A hard hit to the chest can cause an irregular heartbeat which may lead to death even days after the impact, according to an upcoming article in the journal Pediatrics, based on a case involving a 16 year-old Hawai`i football player. The case, and its diagnosis by a physician at Kapi`olani Medical Center for Women and Children (Hawai’i Pacific Health), likely will change the way doctors diagnose the potentially fatal complication, and suggests chest protection equipment should be considered in sports.
Pediatric Cardiologist Andras Bratincsak, MD, PhD, a graduate of the John A. Burns School of Medicine (JABSOM) Residency Program, is the first physician to discover that blunt trauma to the chest can cause an arrhythmia in the atrial, or upper chamber, of the heart. While doctors knew such trauma could cause arrhythmia in the ventricle, or lower heart chamber, and even sudden death; they had not realized before the potentially lethal affect on the upper or atrial chamber of the heart.
“It doesn’t cause an immediate collapse on the field, but it can cause fatal consequences, including stroke, as long as four days afterward,” said Dr. Bratincsak, “And that may be why we (in medicine) may not have recognized the link between a hit to the chest and atrial arrhythmia before.”
In the Hawai`i case that led to the new discovery, the football player felt some chest pain, complained of being “light-headed” and his heart rate was elevated. He left football practice and arrived about 25 minutes later at the emergency room of the Kapi`olani Medical Center for Women and Children, a teaching hospital partner with the UH medical school. An EKG (electrocardiogram, a record or display of a person’s heartbeat) was performed and evaluated by Dr. Bratincsak, who noted an irregular heartbeat of an average 70 to 80 beats per minute.
“The secondary complications, such as stroke, can be prevented if it’s diagnosed quickly,” said Dr. Bratincsak, and in the teenager’s case, it was. He was kept at the hospital for observation, and three days later, tests confirmed the arrhythmia resolved itself. One year later, a follow up visit confirmed normal heart rhythm.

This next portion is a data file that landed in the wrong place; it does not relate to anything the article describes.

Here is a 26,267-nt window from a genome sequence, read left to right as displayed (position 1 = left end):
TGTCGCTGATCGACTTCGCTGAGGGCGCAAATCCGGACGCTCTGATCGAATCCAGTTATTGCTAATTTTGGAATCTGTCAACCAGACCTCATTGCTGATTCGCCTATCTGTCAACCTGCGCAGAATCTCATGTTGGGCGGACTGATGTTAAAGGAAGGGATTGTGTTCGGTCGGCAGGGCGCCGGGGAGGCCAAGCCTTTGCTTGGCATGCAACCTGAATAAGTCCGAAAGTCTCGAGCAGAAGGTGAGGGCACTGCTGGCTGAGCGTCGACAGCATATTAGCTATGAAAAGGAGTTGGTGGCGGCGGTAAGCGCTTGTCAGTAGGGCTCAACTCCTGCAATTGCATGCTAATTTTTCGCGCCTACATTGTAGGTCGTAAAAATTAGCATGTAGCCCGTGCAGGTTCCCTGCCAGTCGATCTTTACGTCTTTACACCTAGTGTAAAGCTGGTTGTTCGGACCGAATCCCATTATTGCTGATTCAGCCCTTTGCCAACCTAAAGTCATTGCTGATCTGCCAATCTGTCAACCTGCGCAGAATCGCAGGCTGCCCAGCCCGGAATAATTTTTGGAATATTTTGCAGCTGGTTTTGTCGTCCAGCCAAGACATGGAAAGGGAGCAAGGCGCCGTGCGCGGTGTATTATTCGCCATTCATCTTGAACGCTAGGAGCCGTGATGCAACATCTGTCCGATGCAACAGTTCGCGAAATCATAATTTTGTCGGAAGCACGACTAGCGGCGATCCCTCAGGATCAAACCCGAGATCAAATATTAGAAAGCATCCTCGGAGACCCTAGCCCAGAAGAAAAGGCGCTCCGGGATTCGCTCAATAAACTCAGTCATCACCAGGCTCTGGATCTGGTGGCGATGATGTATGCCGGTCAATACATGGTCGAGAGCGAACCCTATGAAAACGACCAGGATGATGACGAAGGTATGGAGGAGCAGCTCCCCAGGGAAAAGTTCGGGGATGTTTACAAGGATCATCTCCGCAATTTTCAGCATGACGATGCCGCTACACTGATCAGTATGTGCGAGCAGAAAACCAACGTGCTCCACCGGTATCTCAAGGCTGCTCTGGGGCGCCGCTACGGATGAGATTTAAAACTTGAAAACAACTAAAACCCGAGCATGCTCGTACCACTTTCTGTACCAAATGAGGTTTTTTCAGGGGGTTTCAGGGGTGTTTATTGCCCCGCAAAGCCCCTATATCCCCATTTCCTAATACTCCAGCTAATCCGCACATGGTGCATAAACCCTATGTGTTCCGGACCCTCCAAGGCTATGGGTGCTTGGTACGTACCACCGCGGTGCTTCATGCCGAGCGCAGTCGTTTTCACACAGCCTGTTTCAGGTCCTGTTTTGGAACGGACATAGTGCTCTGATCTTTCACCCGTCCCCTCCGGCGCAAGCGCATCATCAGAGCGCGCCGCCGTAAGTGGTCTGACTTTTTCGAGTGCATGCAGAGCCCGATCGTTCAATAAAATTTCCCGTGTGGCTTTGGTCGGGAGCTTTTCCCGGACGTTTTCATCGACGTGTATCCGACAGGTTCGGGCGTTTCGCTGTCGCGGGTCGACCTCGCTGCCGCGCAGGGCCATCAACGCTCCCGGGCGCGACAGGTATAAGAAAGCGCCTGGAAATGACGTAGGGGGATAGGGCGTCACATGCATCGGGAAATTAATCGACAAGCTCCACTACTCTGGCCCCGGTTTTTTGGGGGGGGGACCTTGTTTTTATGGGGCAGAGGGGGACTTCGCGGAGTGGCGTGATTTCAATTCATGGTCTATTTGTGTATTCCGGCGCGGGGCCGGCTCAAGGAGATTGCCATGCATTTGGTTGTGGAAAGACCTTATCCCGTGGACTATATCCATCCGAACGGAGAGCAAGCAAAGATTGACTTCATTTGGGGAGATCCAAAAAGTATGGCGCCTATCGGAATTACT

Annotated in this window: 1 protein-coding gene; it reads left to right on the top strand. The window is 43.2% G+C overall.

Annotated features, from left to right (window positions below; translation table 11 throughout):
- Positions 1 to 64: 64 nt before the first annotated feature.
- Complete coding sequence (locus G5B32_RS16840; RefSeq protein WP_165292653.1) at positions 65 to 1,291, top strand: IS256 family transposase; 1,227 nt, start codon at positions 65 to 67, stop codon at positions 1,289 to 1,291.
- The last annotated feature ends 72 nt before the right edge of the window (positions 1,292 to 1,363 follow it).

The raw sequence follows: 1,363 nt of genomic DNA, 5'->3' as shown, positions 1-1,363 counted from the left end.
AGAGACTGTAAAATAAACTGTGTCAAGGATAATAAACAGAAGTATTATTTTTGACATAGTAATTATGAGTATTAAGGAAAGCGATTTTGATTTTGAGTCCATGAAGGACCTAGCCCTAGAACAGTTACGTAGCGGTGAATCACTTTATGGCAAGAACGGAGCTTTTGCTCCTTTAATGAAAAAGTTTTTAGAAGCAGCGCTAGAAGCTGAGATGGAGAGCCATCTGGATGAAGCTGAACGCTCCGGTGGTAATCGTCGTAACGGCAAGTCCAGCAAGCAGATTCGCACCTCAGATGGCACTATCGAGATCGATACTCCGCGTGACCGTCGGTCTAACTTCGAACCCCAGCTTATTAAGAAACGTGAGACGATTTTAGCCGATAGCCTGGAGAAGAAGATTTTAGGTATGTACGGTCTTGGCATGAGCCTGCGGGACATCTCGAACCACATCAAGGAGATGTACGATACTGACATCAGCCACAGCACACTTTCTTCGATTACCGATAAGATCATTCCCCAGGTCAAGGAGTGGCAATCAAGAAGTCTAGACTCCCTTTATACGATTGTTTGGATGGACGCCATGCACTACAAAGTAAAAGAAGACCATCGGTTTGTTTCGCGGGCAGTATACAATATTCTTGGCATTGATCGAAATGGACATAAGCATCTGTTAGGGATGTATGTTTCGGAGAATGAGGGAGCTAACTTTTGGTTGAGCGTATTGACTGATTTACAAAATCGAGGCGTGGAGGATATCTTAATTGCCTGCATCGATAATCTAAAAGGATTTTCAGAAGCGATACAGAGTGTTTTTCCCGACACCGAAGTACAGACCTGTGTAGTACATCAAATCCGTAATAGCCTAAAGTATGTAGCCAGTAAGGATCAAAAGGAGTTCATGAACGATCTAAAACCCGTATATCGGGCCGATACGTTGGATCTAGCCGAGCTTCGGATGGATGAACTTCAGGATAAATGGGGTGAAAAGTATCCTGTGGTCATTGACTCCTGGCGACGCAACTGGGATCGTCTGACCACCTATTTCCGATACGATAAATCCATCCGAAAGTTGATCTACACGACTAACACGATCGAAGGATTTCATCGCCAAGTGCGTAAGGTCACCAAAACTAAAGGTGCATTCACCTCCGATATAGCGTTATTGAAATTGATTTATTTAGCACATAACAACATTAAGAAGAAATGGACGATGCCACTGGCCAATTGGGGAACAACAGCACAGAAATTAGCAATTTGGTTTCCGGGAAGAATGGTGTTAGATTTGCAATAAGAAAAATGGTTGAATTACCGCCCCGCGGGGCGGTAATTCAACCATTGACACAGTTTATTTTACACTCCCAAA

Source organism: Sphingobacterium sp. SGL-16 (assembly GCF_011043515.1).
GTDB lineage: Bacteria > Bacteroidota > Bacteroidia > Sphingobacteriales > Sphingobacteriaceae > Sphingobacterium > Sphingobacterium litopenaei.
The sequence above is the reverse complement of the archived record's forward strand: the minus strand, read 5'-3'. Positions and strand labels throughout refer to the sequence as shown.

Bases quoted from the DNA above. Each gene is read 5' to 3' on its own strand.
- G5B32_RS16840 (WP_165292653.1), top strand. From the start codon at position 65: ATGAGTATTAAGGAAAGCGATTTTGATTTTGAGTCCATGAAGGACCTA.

“This definitely should be recognized this is a possible danger in contact sports,” advises Dr. Bratincsak.
What action is recommended for athletes, parents, coaches and medical professionals?
“Number one, athletes should be wearing protective gear for their chest, not just their head,” Bratincsak said. “Number two, if someone is hit on the chest by another player’s helmet or chest, or hit by a baseball or martial arts strike, the athlete should have an appropriate evaluation by the coach, trainer, or health aide immediately, including checking the pulse.”
The danger, Bratincsak, is too great to be ignored. “Any blunt chest trauma that doesn’t relate in sudden ventricle arrhythmia, it still can result in atrial arrhythmia.”
It is possible, Bratincsak says, that sudden deaths or other unexplained cardiac deaths in individuals could be explained by this. “If arrhythmia is found in an otherwise healthy individual, we should now at least consider that it might be because they had a chest trauma, and we didn’t know about it, because we (in medicine) never asked about it.”
A new rule in the emergency department from now on could just be, as Bratincsak puts it,
“Where you see a-fib think about blunt chest trauma, when you have blunt chest trauma, think about a-fib.”
JABSOM medical student co-authored paper
Dr. Bratincsak wrote the article with co-author Kyle Ota, a fourth-year JABSOM medical student who will receive his MD degree next May (2015). Their article, “Atrial Fibrillation Induced by Commotio Cordis Secondary to a Blunt Chest Trauma in a Teenage Boy,” will be published in the January 1, 2015 issue of Pediatrics, the premiere journal of the American Academy of Pediatrics.